The defendant argues that the trial court erroneously instructed the jury that it could find the defendant guilty of attempted murder even if the jury only found that the defendant only intended to do great bodily harm to Rowan.

The indictment charged the defendant with the offense of attempted murder of Richard Rowan, as previously set forth. "Murder" is defined in section 9-1 of the Criminal Code of 1961 (Ill. Rev. Stat. 1983, ch. 38, pars. 9-1(a)(1), (a)(2)) as follows:

"(a) A person who kills an individual without lawful justification commits murder if, in performing the acts which cause the death:

(1) He either intends to kill or do great bodily harm to that individual or another, or knows that such acts will cause death to that individual or another; or

(2) He knows that such acts create a strong probability of death or great bodily harm to that individual . . .."

"Attempt" is defined in section 8-4 (Ill. Rev. Stat. 1983, ch. 38, par. 8-4(a)), as previously set forth.

A defendant's specific intent to kill is an essential element of the offense of attempted murder, and it must be proven beyond a reasonable doubt. People v. Trinkle (1977), 68 Ill. 2d 198, 369 N.E.2d 888; People v. McDaniel (1984), 125 Ill. App. 3d 694, 466 N.E.2d 662.

In the case at bar, the trial court gave the jury three instructions which governed and controlled its deliberations on the attempted murder charge. Even though no act which constituted a substantial step towards the commission of the attempted murder was alleged, the trial court nevertheless instructed the jury on attempt, as follows:

"A person commits the offense of attempt when he, with the intent to commit the offense of murder, does any act which constitutes a substantial step toward the commission of the offense of murder. The offense attempted need not have been committed." (Emphasis added.)

The trial court instructed the jury on murder, as follows:

"A person commits the offense of murder when he kills an individual without legal justification if in performing the acts which caused the death he intended to kill or do great bodily harm to that individual ." (Emphasis added.)

The trial court instructed the jury on the attempted murder issues, as follows, although, as stated, no act constituting a substantial step toward the commission of the attempted murder offense was alleged.

"To sustain the charge of attempt the State must prove the following propositions: First, the defendant performed an act which constituted a substantial step toward the commission of the offense of murder, and second, that the defendant did so with the intent to commit the offense of murder.

If you find from your consideration of all the evidence that each one of these propositions has been proved beyond a reasonable doubt, you should find the defendant guilty.

If you find from your consideration of all the evidence that any one of these propositions has not been proved beyond a reasonable doubt, you should find the defendant not guilty." (Emphasis added.)

Thus, the defendant contends, the jury was instructed that it could find the defendant guilty of attempted murder on a finding that the defendant intended to kill Richard Rowan, but that the jury was also additionally, but erroneously, instructed that it could likewise find the defendant guilty of attempted murder on the jury's alternative finding that the defendant solely intended to do only great bodily harm to Richard Rowan, and even though the jury might also find that the defendant did not intend to kill him.

The evidence was far from overwhelming that the defendant intended to kill Officer Rowan. Indeed, such evidence was quite vulnerable, vincible and assailable, as we later herein more specifically observe. Defendant had an absolute right to have the jury determine by accurate governing instructions whether he acted with or was guilty of the specific intent to kill Officer Rowan.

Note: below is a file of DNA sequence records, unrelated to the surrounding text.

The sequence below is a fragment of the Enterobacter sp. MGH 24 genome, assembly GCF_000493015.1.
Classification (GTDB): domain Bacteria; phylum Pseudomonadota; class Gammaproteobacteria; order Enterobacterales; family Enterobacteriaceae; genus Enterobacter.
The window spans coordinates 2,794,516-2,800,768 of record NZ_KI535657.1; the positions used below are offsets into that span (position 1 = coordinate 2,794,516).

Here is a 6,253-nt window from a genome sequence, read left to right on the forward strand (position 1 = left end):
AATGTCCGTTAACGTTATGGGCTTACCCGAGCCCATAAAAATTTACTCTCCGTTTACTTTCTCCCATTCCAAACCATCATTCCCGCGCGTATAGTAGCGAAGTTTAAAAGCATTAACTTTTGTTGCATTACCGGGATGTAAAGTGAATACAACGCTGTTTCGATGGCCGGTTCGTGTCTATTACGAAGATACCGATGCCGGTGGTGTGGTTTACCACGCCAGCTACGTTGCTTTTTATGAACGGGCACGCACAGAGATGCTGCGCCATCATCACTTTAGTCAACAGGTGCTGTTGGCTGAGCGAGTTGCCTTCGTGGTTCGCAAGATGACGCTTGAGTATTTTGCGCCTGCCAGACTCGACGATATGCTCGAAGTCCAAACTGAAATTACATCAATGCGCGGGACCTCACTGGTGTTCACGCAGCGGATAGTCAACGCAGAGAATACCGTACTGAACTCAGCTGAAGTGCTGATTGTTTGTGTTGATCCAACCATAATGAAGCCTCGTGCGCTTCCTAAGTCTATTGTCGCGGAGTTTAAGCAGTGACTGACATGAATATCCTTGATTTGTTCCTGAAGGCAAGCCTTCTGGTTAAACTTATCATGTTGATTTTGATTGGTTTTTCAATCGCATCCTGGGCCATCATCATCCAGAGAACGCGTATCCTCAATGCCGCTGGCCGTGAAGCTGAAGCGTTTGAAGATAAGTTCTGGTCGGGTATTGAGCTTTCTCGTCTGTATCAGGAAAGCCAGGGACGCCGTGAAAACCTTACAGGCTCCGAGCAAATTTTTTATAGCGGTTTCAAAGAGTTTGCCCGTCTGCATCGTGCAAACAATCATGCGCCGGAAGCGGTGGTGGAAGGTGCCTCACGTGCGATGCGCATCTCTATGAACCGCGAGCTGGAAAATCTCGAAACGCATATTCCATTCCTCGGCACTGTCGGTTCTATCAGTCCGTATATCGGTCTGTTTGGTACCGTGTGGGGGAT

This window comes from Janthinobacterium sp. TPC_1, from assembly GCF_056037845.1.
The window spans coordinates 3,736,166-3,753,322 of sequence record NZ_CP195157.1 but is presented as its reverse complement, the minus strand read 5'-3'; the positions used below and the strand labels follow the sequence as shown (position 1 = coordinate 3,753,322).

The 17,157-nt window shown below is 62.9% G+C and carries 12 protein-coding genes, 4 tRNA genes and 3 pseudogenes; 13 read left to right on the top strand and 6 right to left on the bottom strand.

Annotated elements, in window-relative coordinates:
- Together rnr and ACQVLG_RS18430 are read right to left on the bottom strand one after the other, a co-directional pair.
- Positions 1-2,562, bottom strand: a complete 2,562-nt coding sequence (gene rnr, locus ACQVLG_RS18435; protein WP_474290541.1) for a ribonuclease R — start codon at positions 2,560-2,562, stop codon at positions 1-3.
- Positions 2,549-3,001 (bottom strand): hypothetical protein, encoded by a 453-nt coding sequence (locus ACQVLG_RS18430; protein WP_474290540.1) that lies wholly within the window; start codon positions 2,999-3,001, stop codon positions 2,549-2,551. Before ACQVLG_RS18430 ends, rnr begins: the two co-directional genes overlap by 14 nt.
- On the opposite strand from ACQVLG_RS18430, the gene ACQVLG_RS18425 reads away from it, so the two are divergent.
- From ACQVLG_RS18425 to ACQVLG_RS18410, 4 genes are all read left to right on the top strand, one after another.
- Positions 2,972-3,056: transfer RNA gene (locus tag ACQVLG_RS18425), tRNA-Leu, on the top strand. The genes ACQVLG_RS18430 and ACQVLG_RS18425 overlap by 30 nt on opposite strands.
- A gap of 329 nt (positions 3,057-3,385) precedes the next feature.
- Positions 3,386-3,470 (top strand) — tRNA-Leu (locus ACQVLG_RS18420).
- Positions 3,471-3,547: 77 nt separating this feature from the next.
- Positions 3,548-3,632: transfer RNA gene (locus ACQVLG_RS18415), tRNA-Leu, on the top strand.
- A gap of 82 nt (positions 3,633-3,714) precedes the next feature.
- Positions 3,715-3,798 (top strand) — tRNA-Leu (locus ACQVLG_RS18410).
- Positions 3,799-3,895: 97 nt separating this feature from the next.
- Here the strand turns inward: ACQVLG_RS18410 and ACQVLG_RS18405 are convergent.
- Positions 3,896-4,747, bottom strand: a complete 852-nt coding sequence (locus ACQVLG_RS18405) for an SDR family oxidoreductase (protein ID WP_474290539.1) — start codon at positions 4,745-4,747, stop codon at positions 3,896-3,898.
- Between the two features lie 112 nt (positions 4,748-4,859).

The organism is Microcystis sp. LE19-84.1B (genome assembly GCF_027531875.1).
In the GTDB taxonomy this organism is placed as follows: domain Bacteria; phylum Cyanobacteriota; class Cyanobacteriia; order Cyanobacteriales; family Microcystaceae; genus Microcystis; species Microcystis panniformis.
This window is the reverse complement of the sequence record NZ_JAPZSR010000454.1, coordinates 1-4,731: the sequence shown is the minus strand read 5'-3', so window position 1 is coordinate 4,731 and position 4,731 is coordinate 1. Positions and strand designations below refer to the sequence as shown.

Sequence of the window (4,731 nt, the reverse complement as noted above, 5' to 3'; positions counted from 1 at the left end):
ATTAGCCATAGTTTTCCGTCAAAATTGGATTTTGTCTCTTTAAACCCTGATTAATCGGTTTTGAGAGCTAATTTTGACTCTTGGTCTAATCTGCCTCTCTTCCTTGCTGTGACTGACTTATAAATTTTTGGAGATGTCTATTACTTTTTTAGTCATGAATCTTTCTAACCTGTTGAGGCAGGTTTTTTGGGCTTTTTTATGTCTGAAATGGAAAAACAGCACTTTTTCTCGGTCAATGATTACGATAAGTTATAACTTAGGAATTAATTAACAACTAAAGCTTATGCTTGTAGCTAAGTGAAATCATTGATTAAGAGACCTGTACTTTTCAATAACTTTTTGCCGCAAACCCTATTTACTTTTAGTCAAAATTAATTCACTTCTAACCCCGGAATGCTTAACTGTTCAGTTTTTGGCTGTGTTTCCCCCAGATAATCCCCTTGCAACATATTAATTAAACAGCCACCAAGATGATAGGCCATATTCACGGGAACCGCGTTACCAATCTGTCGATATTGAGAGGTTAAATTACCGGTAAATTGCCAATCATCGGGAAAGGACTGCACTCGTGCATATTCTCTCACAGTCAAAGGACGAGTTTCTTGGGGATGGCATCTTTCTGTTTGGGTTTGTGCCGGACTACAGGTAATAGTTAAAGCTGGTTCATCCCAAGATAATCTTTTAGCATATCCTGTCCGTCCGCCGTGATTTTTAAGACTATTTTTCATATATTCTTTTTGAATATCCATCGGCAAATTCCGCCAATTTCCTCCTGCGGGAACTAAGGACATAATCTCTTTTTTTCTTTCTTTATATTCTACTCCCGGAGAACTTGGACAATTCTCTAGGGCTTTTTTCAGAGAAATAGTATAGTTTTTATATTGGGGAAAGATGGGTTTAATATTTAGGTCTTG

It has been long and well settled that an instruction to a jury that it may find a defendant guilty of attempted murder upon its finding that the defendant intended to do great bodily harm is erroneous reversible error. People v. Harris (1978), 72 Ill. 2d 16, 24, 26-27, 377 N.E.2d 28; People v. Trinkle (1977), 68 Ill. 2d 198, 201, 204, 369 N.E.2d 888; People v. Gentry (1987), 157 Ill. App. 3d 899, 903-04, 905-06, 510 N.E.2d 963; People v. Cantu (1987), 157 Ill. App. 3d 934, 937-38, 510 N.E.2d 1183; People v. McDaniel (1984), 125 Ill. App. 3d 694, 701, 466 N.E.2d 662.

The State argues that because defendant did not object to the instructions or rely on their invalidity on his motion for a new trial, the defendant waived the issue on appeal. Conversely, the defendant argues that because of the grave error of the erroneous instruction, because the jury was not correctly instructed on this evidentiary factually close case and/or on the defendant's intent to kill, fundamental fairness required that the jury be properly instructed and that the waiver rule should therefore not apply. Moreover, the defendant urges that inasmuch as the erroneous instruction and the failure to correctly instruct the jury on the fragile evidence of the defendant's guilt, the error affects the defendant's substantial rights and should be considered by this court as plain error under Illinois Supreme Court Rule 615(a). We agree. People v. Ogunsola (1981), 87 Ill. 2d 216, 222, 429 N.E.2d 861; People v. Harris (1978), 72 Ill. 2d 16, 28, 377 N.E.2d 28; People v. Gentry (1987), 157 Ill. App. 3d 899, 510 N.E.2d 963; People v. McDaniel (1984), 125 Ill. App. 3d 694, 466 N.E.2d 662.

In People v. Tannenbaum (1980), 82 Ill. 2d 177, 182, 415 N.E.2d 1027, the supreme court held that an exception to the waiver rule is contained in Rule 451(c), which permits the review of substantial defects in instructions if the interests of Justice require, to correct grave errors or the case is close factually, and fundamental fairness requires that the jury be properly instructed. We hereafter note that the instant case is ...